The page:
At the outset, let me acknowledge that, because of the Madone’s design, not all brakes will fit it. The seatstays are brakeless.
So the rear brake needs to be capable of being mounted under the BB. (More on that below). Moreover, because the bike has an aero design, the front brake is designed to be aero and to integrate into the profile of the headtube.
I’m using ENVE’s required pads with my ENVE rims. The two little screw holes at the top right of the brake are used to adjust the action of the brake. They do require a little learning to understand exactly how they operate…but once you’ve got it, they’re easy to adjust. The lever on the left side of the picture is the quick release for the brakes…although with ENVE SES 3.4 Carbon Clinchers and Bontrager R4 23c tires, as you can see, the tire/rim profile is straight, and there is no need to use the quick release for the brakes…the wheels pop in and out without adjustment.
The whole brake is supposed to be optimized for aero…you can see how the brake pad bolts are recessed, and how the cable stop is hidden behind the quick release. In the above pic, you can also see how the front brake melds up nicely into the extended nose on the headtube.
The rear brake, as mentioned above, is mounted under the BB, like such:
And here’s the detail on the cable routing at the rear. Note that it has housing running up to the brake, terminating at the brake itself, pointed to the rear. This SHOULD help keep rain/grit/grime out of the housing.
The housing enters the downtube through a nifty integrated grommet…
And likewise comes out of the top of the downtube similarly.
The brakes have required zero adjustment since installation…which is what you’d hope for in brakes with only a few hundred miles on them.
As far as function goes, I live in Illinois, so there are no mountains to try them on. That said, I came from Dura-Ace brakes with ENVE pads and ENVE SES rims, which is a pretty hard combination to beat. Even so, I’ve been impressed with the function of the Speed Limit brakes.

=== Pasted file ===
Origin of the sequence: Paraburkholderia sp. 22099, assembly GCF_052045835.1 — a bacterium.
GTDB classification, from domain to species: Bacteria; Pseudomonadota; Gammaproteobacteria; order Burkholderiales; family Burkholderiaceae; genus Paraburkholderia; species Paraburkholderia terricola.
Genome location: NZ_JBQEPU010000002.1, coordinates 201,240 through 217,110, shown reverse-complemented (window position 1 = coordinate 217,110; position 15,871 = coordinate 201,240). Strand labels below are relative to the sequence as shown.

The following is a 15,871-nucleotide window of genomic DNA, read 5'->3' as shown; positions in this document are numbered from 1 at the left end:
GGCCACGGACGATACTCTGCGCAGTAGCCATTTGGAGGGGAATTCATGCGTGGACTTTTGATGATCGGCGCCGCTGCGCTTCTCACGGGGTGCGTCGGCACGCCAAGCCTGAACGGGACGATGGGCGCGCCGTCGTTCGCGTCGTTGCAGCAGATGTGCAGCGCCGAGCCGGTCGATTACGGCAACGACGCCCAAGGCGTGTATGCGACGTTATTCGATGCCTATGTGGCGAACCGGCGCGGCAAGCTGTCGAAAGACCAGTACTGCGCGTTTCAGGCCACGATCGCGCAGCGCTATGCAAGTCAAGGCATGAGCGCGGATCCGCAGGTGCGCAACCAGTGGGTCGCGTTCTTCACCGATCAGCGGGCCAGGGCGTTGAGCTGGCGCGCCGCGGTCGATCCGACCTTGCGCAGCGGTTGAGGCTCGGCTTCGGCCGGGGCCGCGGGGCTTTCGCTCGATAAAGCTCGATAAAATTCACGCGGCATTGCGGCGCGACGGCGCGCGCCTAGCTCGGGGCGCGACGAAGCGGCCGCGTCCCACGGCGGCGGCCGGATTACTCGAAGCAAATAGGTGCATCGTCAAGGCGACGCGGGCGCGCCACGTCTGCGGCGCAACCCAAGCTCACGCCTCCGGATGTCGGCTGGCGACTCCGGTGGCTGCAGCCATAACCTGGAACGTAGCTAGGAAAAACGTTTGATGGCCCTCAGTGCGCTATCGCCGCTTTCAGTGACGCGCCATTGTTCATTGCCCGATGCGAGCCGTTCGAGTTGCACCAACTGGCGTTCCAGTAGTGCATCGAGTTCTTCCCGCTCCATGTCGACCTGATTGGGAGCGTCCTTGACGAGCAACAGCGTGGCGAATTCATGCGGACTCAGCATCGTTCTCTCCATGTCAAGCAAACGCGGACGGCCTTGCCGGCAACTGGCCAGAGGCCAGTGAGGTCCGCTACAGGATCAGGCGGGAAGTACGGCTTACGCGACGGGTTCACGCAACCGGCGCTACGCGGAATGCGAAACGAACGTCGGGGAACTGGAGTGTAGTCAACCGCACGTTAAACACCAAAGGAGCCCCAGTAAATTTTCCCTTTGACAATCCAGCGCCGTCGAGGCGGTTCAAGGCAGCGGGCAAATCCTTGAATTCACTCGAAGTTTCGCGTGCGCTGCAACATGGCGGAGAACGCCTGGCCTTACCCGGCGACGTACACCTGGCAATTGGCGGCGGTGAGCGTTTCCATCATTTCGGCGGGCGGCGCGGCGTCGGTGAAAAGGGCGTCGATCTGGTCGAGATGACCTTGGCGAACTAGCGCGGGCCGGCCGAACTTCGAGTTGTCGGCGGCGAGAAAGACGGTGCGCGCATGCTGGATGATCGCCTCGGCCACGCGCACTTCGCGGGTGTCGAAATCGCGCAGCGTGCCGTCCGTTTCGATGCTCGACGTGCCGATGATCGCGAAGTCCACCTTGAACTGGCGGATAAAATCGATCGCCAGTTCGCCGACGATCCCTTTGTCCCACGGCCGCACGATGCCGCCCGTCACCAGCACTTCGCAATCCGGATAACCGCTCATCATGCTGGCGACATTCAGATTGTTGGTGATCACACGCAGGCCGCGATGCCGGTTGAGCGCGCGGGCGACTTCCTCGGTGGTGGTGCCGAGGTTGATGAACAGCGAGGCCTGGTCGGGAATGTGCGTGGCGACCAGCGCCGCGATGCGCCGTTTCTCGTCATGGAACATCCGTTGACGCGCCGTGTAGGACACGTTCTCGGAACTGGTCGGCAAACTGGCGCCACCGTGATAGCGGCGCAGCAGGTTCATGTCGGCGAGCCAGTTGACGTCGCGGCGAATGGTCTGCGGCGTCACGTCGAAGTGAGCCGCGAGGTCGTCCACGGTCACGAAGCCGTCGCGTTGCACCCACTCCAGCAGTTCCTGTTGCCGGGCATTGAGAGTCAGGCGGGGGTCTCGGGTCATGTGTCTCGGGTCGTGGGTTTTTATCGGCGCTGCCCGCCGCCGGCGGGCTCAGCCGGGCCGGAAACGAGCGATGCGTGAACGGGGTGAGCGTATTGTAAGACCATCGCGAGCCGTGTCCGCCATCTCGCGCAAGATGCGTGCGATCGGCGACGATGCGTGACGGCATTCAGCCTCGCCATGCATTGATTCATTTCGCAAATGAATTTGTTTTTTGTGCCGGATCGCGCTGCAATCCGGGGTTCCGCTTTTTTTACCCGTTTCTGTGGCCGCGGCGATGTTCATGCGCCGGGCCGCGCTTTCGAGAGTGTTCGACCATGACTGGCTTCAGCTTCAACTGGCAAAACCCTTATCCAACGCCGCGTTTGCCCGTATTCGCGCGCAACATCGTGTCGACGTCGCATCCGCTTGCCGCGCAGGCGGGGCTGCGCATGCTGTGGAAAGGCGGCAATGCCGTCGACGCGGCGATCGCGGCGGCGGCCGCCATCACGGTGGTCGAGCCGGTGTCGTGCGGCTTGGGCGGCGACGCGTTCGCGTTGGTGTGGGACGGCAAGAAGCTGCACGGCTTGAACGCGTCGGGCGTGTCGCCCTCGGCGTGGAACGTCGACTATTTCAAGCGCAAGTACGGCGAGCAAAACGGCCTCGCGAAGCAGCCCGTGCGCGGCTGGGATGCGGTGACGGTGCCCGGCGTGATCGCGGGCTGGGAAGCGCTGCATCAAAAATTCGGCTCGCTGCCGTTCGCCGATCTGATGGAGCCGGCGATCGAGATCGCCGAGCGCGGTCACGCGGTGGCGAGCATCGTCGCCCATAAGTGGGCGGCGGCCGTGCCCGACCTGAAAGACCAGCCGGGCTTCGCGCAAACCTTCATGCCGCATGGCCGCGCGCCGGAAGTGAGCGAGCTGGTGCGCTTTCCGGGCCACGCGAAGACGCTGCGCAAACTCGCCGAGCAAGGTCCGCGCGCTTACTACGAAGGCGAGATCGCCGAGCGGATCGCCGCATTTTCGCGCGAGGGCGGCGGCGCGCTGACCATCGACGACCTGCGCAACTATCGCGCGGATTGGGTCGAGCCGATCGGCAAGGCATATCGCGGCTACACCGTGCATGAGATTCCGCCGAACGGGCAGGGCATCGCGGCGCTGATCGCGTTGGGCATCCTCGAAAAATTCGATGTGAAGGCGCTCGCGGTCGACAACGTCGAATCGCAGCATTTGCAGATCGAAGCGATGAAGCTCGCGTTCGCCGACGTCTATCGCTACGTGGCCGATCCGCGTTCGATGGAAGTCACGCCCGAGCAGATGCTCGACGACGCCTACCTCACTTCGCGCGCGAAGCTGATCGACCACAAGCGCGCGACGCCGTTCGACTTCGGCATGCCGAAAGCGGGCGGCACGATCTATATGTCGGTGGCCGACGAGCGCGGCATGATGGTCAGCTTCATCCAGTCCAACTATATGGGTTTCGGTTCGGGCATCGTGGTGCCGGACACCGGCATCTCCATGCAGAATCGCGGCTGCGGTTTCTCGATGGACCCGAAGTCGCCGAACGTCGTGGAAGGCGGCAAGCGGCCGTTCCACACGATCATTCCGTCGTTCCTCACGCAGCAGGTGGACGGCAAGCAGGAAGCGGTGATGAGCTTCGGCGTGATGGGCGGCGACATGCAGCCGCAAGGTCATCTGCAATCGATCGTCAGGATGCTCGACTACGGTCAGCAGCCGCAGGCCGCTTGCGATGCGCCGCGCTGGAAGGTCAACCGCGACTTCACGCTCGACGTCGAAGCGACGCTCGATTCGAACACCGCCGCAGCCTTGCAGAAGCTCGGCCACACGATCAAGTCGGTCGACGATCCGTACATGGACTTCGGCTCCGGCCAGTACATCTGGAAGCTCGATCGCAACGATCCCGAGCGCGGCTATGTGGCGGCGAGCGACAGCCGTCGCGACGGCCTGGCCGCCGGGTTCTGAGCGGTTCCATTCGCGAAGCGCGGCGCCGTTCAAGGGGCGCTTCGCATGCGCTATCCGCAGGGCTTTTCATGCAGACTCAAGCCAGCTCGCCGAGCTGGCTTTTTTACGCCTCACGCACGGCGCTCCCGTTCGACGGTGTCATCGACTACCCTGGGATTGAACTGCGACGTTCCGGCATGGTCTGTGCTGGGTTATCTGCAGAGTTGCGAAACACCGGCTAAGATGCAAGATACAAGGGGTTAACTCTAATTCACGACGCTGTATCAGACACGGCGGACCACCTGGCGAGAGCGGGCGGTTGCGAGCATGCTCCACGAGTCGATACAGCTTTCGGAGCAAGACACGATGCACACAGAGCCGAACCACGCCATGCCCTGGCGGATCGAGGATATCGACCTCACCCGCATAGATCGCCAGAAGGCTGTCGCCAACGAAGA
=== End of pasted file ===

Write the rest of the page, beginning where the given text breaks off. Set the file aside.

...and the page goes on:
Illinois does not challenge the stopping capacity of road brakes, nor does it create conditions that will overheat your rims. So yes, the Bontragers do have adequate stopping capacity. They will easily lock up the rear tire (duh), and will easily clamp down on the front tire as hard as you’d care to. So if overall braking force isn’t the issue, what would I measure them by?
Linearity. (Is that a word?)
The Dura Ace brakes I used to have, in traditional mounting positions on the Ridley, were 100% linear. More force = more braking, with no surprise change in actuation ratio or effect. The Speed Limits work the very same…braking force is 100% linear, and they work perfectly. I’m quite pleased thus far.
I would note that if you order Dura Ace on your Project One, you get Shimano Dura Ace brakes, in an integrated design. I have not seen those yet and cannot comment on them…but while I love bike upgrades, I cannot see any reason to upgrade or change from the Bontrager Speed Limits that came on the Madone. They work perfectly, and look perfectly at home on the bike.